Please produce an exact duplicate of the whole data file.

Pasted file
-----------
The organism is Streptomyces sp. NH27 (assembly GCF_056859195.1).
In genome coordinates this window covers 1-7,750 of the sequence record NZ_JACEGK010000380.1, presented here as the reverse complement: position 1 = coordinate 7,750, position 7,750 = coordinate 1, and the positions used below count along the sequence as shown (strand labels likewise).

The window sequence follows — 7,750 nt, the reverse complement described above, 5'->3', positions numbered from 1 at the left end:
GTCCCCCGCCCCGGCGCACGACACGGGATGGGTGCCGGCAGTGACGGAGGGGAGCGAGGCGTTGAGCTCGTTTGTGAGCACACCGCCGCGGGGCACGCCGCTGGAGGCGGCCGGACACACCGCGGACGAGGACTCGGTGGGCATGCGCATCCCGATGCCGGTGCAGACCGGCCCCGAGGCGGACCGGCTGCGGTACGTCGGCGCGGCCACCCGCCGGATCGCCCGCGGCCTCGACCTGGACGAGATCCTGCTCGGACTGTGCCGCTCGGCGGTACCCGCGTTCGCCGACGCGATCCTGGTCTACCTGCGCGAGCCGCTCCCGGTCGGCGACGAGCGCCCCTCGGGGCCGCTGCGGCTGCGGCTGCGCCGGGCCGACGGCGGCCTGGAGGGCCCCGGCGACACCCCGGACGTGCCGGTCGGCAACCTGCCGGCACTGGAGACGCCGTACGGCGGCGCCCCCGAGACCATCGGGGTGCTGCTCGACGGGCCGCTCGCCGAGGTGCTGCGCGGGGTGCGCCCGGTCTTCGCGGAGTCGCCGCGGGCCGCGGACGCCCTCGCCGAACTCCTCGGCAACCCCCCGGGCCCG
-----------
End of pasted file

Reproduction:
The organism is Streptomyces sp. NH27 (assembly GCF_056859195.1).
In genome coordinates this window covers 1-7,750 of the sequence record NZ_JACEGK010000380.1, presented here as the reverse complement: position 1 = coordinate 7,750, position 7,750 = coordinate 1, and the positions used below count along the sequence as shown (strand labels likewise).

The window sequence follows — 7,750 nt, the reverse complement described above, 5'->3', positions numbered from 1 at the left end:
GTCCCCCGCCCCGGCGCACGACACGGGATGGGTGCCGGCAGTGACGGAGGGGAGCGAGGCGTTGAGCTCGTTTGTGAGCACACCGCCGCGGGGCACGCCGCTGGAGGCGGCCGGACACACCGCGGACGAGGACTCGGTGGGCATGCGCATCCCGATGCCGGTGCAGACCGGCCCCGAGGCGGACCGGCTGCGGTACGTCGGCGCGGCCACCCGCCGGATCGCCCGCGGCCTCGACCTGGACGAGATCCTGCTCGGACTGTGCCGCTCGGCGGTACCCGCGTTCGCCGACGCGATCCTGGTCTACCTGCGCGAGCCGCTCCCGGTCGGCGACGAGCGCCCCTCGGGGCCGCTGCGGCTGCGGCTGCGCCGGGCCGACGGCGGCCTGGAGGGCCCCGGCGACACCCCGGACGTGCCGGTCGGCAACCTGCCGGCACTGGAGACGCCGTACGGCGGCGCCCCCGAGACCATCGGGGTGCTGCTCGACGGGCCGCTCGCCGAGGTGCTGCGCGGGGTGCGCCCGGTCTTCGCGGAGTCGCCGCGGGCCGCGGACGCCCTCGCCGAACTCCTCGGCAACCCCCCGGGCCCG